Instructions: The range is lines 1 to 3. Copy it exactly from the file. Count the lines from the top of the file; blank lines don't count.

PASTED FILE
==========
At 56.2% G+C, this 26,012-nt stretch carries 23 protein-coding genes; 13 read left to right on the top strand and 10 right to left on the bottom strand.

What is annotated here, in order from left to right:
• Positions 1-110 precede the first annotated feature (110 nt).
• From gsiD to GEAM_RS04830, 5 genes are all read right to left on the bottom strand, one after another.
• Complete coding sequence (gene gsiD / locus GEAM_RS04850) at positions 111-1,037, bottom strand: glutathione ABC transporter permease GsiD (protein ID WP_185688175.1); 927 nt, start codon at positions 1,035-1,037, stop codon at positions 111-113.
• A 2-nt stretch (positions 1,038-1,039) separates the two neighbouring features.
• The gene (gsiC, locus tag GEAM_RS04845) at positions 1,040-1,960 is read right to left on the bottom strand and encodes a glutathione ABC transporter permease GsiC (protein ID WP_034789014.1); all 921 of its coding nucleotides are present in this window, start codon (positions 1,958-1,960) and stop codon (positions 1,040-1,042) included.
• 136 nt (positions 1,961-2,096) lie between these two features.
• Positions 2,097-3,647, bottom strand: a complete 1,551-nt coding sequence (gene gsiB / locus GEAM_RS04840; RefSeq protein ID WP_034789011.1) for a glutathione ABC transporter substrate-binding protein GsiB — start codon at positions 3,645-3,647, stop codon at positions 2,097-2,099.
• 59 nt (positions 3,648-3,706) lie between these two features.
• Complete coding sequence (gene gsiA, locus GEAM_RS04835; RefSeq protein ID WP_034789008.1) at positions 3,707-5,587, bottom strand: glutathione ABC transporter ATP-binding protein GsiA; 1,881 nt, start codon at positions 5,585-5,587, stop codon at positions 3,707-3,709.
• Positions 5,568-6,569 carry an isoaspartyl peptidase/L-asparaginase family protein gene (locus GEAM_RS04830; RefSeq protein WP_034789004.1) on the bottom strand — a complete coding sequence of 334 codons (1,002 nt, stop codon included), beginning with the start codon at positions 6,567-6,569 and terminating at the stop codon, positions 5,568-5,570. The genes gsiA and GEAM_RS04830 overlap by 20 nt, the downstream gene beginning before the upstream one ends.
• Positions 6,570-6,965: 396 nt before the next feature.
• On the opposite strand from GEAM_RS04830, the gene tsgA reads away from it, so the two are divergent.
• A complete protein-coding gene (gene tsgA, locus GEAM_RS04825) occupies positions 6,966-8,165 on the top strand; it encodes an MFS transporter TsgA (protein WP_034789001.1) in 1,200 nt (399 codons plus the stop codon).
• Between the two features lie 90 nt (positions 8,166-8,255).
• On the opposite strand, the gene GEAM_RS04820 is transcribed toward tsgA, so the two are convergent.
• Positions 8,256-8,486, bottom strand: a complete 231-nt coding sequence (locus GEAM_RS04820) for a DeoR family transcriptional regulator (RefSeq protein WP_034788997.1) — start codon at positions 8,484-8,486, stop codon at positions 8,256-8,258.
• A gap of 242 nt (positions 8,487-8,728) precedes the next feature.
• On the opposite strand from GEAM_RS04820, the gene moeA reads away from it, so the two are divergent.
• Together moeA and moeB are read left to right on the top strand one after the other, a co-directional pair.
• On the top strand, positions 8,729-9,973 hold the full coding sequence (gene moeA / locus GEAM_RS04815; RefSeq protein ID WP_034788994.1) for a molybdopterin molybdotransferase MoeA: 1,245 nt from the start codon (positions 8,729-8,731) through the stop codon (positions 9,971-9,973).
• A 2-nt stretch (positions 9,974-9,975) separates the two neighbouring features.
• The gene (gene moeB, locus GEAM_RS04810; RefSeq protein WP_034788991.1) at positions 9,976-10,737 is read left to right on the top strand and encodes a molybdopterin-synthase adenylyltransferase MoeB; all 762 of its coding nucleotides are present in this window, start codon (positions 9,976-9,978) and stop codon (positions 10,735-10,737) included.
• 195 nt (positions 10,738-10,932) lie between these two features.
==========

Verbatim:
At 56.2% G+C, this 26,012-nt stretch carries 23 protein-coding genes; 13 read left to right on the top strand and 10 right to left on the bottom strand.

What is annotated here, in order from left to right:
• Positions 1-110 precede the first annotated feature (110 nt).